These green vegan balls have been doing the rounds in my household. They’re very simple to make and only require six ingredients – ingredients that are staples in all kitchens let alone vegan kitchens: chickpeas, brown rice, baby spinach, soy sauce, garlic and ginger. It’s also another vegan airfryer recipe! But don’t worry if you don’t have one – you can cook them in the oven or on the stove, as you would normally cook vegan meatballs or patties.

This sauce definitely makes the dish. I often marinate some tofu in it or add it to a simple stir fry.

Lastly, how cute is this plate?! I made it in my first term of pottery.

Processing rSaucy balls rBalls hero r

6-ingredient green vegan balls with quick teriyaki sauce
serves 4

For the balls
2 cups brown rice, cooked
1 can chickpeas, drained and rinsed
1 cup baby spinach, washed and dried
2 tsp gluten-free soy sauce
1 thumb-sized piece of ginger, grated
1 tsp garlic powder

For the sauce
1/2 cup mirin
1/2 cup gluten-free soy sauce
1/2 cup filtered water
3 tbsp coconut sugar
1 thumb-sized piece of ginger, grated

Blitz all the ingredients for the balls in a food processor until combined, being careful not to over-process (you still want some texture).

Put them in the airfryer for 15-20 minutes on 180 degrees C, turning after 8 minutes.

While the balls are in the airfryer, add all of the sauce ingredients to a shallow pan over a medium heat. Cook until coconut sugar has dissolved and sauce becomes slightly thicker.

Serve balls over a bed of fresh baby spinach and drizzle with the freshly made teriyaki sauce.

The best vegan tacos

I’ve come to the conclusion that careers change you, in the same way that life events change you. Working in an industry based on communication has changed me – for better in many respects, but also for worse in some ways.

I’ve always been a homebody. And, I’ve always been an introvert with a touch of awkward. When you’re ‘green’ in my industry, you learn pretty quickly that being like this isn’t going to cut it if you want to do well and be respected for what you do. To that end, my life feels like a balancing act featuring the introverted and extroverted parts of myself. Most of the time there isn’t much balance.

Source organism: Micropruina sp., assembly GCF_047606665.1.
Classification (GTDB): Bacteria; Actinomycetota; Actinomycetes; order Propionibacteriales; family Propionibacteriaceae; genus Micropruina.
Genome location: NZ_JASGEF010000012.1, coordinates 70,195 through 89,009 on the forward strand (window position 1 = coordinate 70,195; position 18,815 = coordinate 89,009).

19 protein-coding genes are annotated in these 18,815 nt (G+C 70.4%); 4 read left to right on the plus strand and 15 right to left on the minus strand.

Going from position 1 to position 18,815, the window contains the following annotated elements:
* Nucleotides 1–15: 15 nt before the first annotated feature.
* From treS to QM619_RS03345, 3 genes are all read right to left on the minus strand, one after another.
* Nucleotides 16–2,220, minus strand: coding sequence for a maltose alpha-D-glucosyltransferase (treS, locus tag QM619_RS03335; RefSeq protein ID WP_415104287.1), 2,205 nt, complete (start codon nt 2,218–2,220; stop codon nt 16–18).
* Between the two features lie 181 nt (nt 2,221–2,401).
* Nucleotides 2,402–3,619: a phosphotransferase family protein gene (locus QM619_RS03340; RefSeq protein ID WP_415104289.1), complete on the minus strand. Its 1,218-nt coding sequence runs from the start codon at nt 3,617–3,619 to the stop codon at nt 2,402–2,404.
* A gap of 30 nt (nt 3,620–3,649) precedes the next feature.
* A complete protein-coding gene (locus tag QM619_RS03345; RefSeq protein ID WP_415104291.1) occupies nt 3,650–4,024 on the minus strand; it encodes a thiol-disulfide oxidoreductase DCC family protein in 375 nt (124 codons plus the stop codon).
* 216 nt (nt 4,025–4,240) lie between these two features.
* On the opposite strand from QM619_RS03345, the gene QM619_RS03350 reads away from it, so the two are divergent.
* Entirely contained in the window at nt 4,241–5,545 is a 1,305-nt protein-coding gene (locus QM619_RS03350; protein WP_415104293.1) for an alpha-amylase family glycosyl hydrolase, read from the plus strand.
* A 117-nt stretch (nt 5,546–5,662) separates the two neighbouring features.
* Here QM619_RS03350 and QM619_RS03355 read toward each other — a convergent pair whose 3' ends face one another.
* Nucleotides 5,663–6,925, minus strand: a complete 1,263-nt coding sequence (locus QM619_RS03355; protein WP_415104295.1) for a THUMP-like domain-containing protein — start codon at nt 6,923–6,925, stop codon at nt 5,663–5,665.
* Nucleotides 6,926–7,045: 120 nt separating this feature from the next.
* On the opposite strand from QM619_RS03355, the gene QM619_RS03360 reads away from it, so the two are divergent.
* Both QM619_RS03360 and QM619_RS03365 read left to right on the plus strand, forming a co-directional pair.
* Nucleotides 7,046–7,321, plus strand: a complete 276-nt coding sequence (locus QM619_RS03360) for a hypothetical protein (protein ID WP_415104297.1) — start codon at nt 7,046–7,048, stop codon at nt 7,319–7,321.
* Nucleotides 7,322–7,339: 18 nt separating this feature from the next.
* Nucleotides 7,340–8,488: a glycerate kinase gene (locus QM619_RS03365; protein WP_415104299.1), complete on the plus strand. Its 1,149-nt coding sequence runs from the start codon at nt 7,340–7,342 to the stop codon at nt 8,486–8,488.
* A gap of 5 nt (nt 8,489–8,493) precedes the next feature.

These tacos were a godsend when I was feeling particularly unbalanced recently. I have been dreaming about getting a good ‘meatiness’ for my tacos before now. Mexican-spiced scrambled tofu wasn’t going to cut it and nor was nut meat, especially after recently discovering I have a mild walnut allergy (just another food allergy/intolerance for the already long list). The secret? A little bit of tofu, a little bit of tempeh, and some baked kidney beans.

2 Ingredients r3 Baked beans r4 Meat mix r1 Assembled r HERO

The best vegan tacos
Makes 10-12

1 can kidney beans, drained and baked at 200 degrees C for 15 minutes
150g organic non-GMO tofu
75g organic tempeh
1/2 brown onion, diced
1 tbsp garlic powder
1 tsp chilli powder
1 tsp dried oregano
1 tsp dried rosemary
1 tsp ground cinnamon
1 tsp ground cumin
1/2 tsp sweet smoked paprika
1/4 tsp ground cloves
1 tbsp tahini
1 tbsp gluten-free soy sauce
1/4 cup red wine vinegar
Pinch of ground black pepper
Fresh tomato, red onion and lime salsa, to serve
Avocado or guac, to serve
Sriracha, to serve

Blitz tofu and tempeh in a food processor a couple of times. Set aside.

Heat coconut oil in a heavy-based pan. Add onion and saute until starting to caramelise. Add the garlic and cook on a medium heat for one minute before adding the spices. Once the spices are fragrant, add tahini, soy sauce and vinegar, followed by tofu and tempeh, baked kidney beans, and a pinch of pepper. Cook until liquid is soaked up and all ingredients are cooked through.

Spoon mix into warmed taco shells topped with fresh tomato, red onion and lime salsa, avocado slices and a touch of sriracha.